Using ketorolac with any of the following medicines is not recommended. Your doctor may decide not to treat you with this medication or change some of the other medicines you take.

  • Aceclofenac
  • Acemetacin
  • Alclofenac
  • Apazone
  • Aspirin
  • Benoxaprofen
  • Bufexamac
  • Carprofen
  • Clometacin
  • Clonixin
  • Dexketoprofen
  • Diclofenac
  • Diflunisal
  • Dipyrone
  • Droxicam
  • Etodolac
  • Etofenamate
  • Felbinac
  • Fenbufen
  • Fenoprofen
  • Fentiazac
  • Floctafenine
  • Flufenamic Acid
  • Flurbiprofen
  • Ibuprofen
  • Indomethacin
  • Indoprofen
  • Isoxicam
  • Ketoprofen
  • Lornoxicam
  • Meclofenamate
  • Mefenamic Acid
  • Meloxicam
  • Nabumetone
  • Naproxen
  • Niflumic Acid
  • Nimesulide
  • Oxaprozin
  • Oxyphenbutazone
  • Phenylbutazone
  • Pirazolac
  • Piroxicam
  • Pirprofen
  • Propyphenazone
  • Proquazone
  • Sulindac
  • Suprofen
  • Tenidap
  • Tenoxicam
  • Tiaprofenic Acid
  • Tolmetin
  • Zomepirac

Using ketorolac with any of the following medicines is usually not recommended, but may be required in some cases. If both medicines are prescribed together, your doctor may change the dose or how often you use one or both of the medicines.

  • Ardeparin
  • Beta Glucan
  • Certoparin
  • Dalteparin
  • Danaparoid
  • Enoxaparin
  • Ginkgo
  • Methotrexate
  • Nadroparin
  • Parnaparin
  • Pemetrexed
  • Reviparin
  • Tacrolimus
  • Tinzaparin

Using ketorolac with any of the following medicines may cause an increased risk of certain side effects, but using both drugs may be the best treatment for you. If both medicines are prescribed together, your doctor may change the dose or how often you use one or both of the medicines.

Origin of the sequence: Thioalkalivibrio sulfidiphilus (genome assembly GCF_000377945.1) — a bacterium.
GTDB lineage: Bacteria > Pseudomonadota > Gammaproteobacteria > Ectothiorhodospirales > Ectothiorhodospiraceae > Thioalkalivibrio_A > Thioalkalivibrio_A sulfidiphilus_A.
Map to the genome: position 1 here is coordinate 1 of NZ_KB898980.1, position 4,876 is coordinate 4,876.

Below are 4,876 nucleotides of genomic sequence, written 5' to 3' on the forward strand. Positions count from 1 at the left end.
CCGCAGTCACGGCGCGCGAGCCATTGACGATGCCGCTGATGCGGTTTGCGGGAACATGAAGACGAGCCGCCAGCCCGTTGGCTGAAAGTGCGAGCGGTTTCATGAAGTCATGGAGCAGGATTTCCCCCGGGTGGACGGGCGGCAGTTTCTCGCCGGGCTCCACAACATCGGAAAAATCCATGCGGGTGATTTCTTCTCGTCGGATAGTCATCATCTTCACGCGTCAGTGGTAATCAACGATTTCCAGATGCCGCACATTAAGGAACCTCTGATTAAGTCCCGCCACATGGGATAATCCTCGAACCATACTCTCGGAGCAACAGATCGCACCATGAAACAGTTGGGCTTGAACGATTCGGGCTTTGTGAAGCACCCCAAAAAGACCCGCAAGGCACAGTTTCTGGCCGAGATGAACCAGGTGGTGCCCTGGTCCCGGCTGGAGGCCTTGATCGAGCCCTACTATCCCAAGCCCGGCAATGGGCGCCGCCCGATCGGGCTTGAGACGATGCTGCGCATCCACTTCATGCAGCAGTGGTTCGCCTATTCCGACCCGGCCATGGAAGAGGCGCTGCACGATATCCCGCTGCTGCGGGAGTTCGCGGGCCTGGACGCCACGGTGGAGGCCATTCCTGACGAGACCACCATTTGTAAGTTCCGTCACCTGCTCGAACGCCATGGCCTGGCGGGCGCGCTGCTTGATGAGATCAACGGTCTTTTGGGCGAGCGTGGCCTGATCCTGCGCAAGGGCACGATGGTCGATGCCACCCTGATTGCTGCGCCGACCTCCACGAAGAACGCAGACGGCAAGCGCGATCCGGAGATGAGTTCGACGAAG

• Acetohexamide
  • Alacepril
  • Amiloride
  • Azosemide
  • Bemetizide
  • Benazepril
  • Bendroflumethiazide
  • Benzthiazide
  • Bumetanide
  • Buthiazide
  • Candesartan Cilexetil
  • Canrenoate
  • Captopril
  • Chlorothiazide
  • Chlorpropamide
  • Chlorthalidone
  • Cilazapril
  • Citalopram
  • Clopamide
  • Clopidogrel
  • Clovoxamine
  • Cyclopenthiazide
  • Cyclosporine
  • Cyclothiazide
  • Delapril
  • Desvenlafaxine
  • Duloxetine
  • Enalaprilat
  • Enalapril Maleate
  • Eprosartan
  • Escitalopram
  • Ethacrynic Acid
  • Femoxetine
  • Flesinoxan
  • Fluoxetine
  • Fluvoxamine
  • Fosinopril
  • Furosemide
  • Gliclazide
  • Glimepiride
  • Glipizide
  • Gliquidone
  • Glyburide
  • Hydrochlorothiazide
  • Hydroflumethiazide
  • Imidapril
  • Indapamide
  • Irbesartan
  • Lisinopril
  • Lithium
  • Losartan
  • Methyclothiazide
  • Metolazone
  • Milnacipran
  • Moexipril
  • Nefazodone
  • Olmesartan Medoxomil
  • Paroxetine
  • Pentopril
  • Perindopril
  • Piretanide
  • Polythiazide
  • Probenecid
  • Quinapril
  • Quinethazone
  • Ramipril
  • Sertraline
  • Spirapril
  • Spironolactone
  • Tasosartan
  • Telmisartan
  • Temocapril
  • Tolazamide
  • Tolbutamide
  • Torsemide
  • Trandolapril
  • Triamterene
  • Trichlormethiazide
  • Valsartan
  • Venlafaxine
  • Xipamide
  • Zimeldine
  • Zofenopril

Interactions with Food/Tobacco/Alcohol

Certain medicines should not be used at or around the time of eating food or eating certain types of food since interactions may occur. Using alcohol or tobacco with certain medicines may also cause interactions to occur. Discuss with your healthcare professional the use of your medicine with food, alcohol, or tobacco.

Other Medical Problems

The presence of other medical problems may affect the use of ketorolac. Make sure you tell your doctor if you have any other medical problems, especially:

  • Alcohol abuse or
  • Diabetes mellitus (sugar diabetes) or
  • Edema (swelling of face, fingers, feet or lower legs caused by too much fluid in the body) or
  • Kidney disease or
  • Liver disease (severe) or
  • Systemic lupus erythematosus (SLE)—The chance of serious side effects may be increased
  • Asthma or
  • Heart disease or
  • High blood pressure—Ketorolac may make your condition worse.
  • Bleeding in the brain (history of) or
  • Hemophilia or other bleeding problems—Ketorolac may increase the chance of serious bleeding